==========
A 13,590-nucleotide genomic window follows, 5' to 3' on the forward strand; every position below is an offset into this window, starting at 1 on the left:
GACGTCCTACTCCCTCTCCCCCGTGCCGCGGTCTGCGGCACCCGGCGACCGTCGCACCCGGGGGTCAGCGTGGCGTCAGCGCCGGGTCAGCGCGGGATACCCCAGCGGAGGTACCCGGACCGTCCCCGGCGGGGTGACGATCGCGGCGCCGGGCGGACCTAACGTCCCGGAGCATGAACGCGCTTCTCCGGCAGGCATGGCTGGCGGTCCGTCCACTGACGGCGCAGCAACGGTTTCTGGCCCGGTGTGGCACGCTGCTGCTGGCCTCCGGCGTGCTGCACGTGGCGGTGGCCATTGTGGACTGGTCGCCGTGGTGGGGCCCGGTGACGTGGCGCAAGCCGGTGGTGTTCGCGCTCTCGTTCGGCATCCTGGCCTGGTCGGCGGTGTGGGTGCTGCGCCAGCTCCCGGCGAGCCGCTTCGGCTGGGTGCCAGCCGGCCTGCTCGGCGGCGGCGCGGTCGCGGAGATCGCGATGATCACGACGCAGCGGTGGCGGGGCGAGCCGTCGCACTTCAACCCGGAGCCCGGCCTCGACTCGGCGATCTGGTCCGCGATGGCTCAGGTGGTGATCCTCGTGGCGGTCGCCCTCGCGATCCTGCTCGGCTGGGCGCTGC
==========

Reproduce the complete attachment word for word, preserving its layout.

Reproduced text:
A 13,590-nucleotide genomic window follows, 5' to 3' on the forward strand; every position below is an offset into this window, starting at 1 on the left:
GACGTCCTACTCCCTCTCCCCCGTGCCGCGGTCTGCGGCACCCGGCGACCGTCGCACCCGGGGGTCAGCGTGGCGTCAGCGCCGGGTCAGCGCGGGATACCCCAGCGGAGGTACCCGGACCGTCCCCGGCGGGGTGACGATCGCGGCGCCGGGCGGACCTAACGTCCCGGAGCATGAACGCGCTTCTCCGGCAGGCATGGCTGGCGGTCCGTCCACTGACGGCGCAGCAACGGTTTCTGGCCCGGTGTGGCACGCTGCTGCTGGCCTCCGGCGTGCTGCACGTGGCGGTGGCCATTGTGGACTGGTCGCCGTGGTGGGGCCCGGTGACGTGGCGCAAGCCGGTGGTGTTCGCGCTCTCGTTCGGCATCCTGGCCTGGTCGGCGGTGTGGGTGCTGCGCCAGCTCCCGGCGAGCCGCTTCGGCTGGGTGCCAGCCGGCCTGCTCGGCGGCGGCGCGGTCGCGGAGATCGCGATGATCACGACGCAGCGGTGGCGGGGCGAGCCGTCGCACTTCAACCCGGAGCCCGGCCTCGACTCGGCGATCTGGTCCGCGATGGCTCAGGTGGTGATCCTCGTGGCGGTCGCCCTCGCGATCCTGCTCGGCTGGGCGCTGC